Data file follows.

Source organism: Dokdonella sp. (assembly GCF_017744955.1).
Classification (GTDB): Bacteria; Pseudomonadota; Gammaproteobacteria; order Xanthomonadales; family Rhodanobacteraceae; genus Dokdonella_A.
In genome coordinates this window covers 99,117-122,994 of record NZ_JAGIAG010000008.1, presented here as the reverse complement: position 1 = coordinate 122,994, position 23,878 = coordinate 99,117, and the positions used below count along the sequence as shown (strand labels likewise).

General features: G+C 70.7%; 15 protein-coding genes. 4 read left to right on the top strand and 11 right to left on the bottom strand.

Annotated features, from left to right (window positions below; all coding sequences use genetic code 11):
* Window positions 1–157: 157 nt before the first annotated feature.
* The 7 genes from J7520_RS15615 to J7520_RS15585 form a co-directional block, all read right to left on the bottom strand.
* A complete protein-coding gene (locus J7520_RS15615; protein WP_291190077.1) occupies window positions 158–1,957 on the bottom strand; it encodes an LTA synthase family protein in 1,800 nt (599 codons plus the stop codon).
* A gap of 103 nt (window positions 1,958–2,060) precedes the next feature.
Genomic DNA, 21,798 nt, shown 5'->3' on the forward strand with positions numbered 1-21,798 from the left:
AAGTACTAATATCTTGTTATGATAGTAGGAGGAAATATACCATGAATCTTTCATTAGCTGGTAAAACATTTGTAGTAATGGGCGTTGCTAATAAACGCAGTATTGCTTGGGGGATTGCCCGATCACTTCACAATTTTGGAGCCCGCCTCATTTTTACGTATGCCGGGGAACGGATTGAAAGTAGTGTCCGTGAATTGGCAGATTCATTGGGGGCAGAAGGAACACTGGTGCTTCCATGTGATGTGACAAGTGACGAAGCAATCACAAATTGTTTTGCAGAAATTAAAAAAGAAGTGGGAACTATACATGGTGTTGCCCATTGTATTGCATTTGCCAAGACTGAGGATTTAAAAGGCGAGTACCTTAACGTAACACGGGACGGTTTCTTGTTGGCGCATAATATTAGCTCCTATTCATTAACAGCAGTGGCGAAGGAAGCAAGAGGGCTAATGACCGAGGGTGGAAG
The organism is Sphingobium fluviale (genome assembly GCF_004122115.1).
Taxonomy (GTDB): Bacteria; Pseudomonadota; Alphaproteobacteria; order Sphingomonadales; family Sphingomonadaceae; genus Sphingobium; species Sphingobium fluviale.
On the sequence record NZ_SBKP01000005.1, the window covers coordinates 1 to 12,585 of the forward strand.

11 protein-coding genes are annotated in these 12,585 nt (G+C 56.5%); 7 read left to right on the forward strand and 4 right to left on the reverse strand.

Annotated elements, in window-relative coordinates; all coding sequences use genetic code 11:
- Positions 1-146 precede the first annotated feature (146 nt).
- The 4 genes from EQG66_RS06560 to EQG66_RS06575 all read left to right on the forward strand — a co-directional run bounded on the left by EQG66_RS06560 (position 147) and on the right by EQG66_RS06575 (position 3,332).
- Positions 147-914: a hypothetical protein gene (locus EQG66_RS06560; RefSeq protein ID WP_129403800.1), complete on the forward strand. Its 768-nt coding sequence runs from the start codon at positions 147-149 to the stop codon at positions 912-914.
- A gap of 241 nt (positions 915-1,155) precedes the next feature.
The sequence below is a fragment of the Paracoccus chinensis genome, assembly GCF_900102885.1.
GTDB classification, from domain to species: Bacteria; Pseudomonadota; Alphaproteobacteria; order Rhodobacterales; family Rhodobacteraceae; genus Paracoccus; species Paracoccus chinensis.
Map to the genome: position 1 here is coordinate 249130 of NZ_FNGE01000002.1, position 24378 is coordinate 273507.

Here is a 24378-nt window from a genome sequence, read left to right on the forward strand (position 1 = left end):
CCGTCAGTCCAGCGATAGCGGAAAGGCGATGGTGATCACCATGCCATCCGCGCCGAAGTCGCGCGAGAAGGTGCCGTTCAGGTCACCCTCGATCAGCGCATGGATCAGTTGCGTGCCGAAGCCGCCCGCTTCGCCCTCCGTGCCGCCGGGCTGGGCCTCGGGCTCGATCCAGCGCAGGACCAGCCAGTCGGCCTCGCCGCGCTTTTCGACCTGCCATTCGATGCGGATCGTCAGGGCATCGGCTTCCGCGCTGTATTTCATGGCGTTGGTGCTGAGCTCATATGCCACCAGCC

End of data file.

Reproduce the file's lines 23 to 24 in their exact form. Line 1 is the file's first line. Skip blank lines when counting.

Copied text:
Map to the genome: position 1 here is coordinate 249130 of NZ_FNGE01000002.1, position 24378 is coordinate 273507.

Here is a 24378-nt window from a genome sequence, read left to right on the forward strand (position 1 = left end):